Named by Lt James Grant in December 1880 after his friend Captain William Albany Otway of the Royal Navy, Cape Otway was originally inhabited by the Gadubanud people with evidence of their campsites contained in the middens throughout the region.
Australian Wildlife is in abundance throughout the areas, especially koalas, birds and wallabies which are a popular attraction for visitors to the region.
Whether it be a short walk or a day hike, Cape Otway is an ideal location for those wishing to complete a section of the iconic Great Ocean Walk.
The Cape Otway Lighthouse is a must see as it is Australia’s longest serving, dating back to 1846 when a spate of eight ships wrecked and hundreds of lives were lost motivating its construction. The Lightstation was decommissioned in 1994 and has now been replaced by a low powered solar light in front of the original tower which displays three white flashes every 18 seconds. Discover more about the Cape Otway Lighthouse.
Nestled in the Great Otway National Park this protected beach adjoins the Blanket Bay Camping/Picnic area. There are lots of great rock pools for children to explore at either end of the beach. Take care when swimming because this unpatrolled beach can get choppy and may have rips.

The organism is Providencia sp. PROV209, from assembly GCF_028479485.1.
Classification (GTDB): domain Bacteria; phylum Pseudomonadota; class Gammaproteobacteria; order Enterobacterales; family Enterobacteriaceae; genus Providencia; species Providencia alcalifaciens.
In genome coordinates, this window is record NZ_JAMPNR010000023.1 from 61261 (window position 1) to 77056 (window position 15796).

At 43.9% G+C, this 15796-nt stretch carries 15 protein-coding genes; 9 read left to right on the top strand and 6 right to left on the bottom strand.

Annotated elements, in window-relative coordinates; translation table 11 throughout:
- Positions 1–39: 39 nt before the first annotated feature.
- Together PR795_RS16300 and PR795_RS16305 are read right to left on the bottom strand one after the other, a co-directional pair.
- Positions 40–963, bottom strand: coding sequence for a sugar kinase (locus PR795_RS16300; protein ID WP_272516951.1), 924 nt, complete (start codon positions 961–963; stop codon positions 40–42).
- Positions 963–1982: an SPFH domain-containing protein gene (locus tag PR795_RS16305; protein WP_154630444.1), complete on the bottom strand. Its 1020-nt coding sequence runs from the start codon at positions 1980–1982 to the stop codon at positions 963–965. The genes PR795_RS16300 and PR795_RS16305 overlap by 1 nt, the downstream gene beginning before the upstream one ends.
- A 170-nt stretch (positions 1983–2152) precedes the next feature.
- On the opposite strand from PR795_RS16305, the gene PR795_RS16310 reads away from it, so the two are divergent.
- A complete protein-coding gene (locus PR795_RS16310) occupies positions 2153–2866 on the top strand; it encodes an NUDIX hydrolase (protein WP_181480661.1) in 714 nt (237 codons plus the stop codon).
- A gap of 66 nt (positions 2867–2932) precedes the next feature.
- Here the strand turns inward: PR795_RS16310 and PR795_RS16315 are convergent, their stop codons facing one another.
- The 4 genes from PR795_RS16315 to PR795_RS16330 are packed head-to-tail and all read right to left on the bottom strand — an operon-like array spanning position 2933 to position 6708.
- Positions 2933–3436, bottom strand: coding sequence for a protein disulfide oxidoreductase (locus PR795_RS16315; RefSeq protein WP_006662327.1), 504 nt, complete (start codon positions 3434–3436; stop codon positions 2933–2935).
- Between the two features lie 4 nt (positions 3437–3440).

Parks Victoria maintains a secluded campground at Blanket Bay, utilised by Great Ocean Walk hikers and car campers looking to escape the more developed camping areas. The campground has 22 unpowered sites and non-flush toilets.
Blanket Bay is 35km from Apollo Bay. Take the Otway Lighthouse road exit off the Great Ocean Rd before turning left on to Blanket Bay Rd.
Great Ocean Road Regional Tourism acknowledges the Traditional Custodians of the Great Ocean Road region the Wadawurrung, Eastern Maar & Gunditjmara. We pay our respects to their Elders, past, present and emerging. We recognise and respect their unique cultural heritage and the connection to their traditional lands. We commit to building genuine and lasting partnerships that recognise, embrace and support the spirit of reconciliation, working towards self-determination, equity of outcomes and an equal voice for Australia’s first people.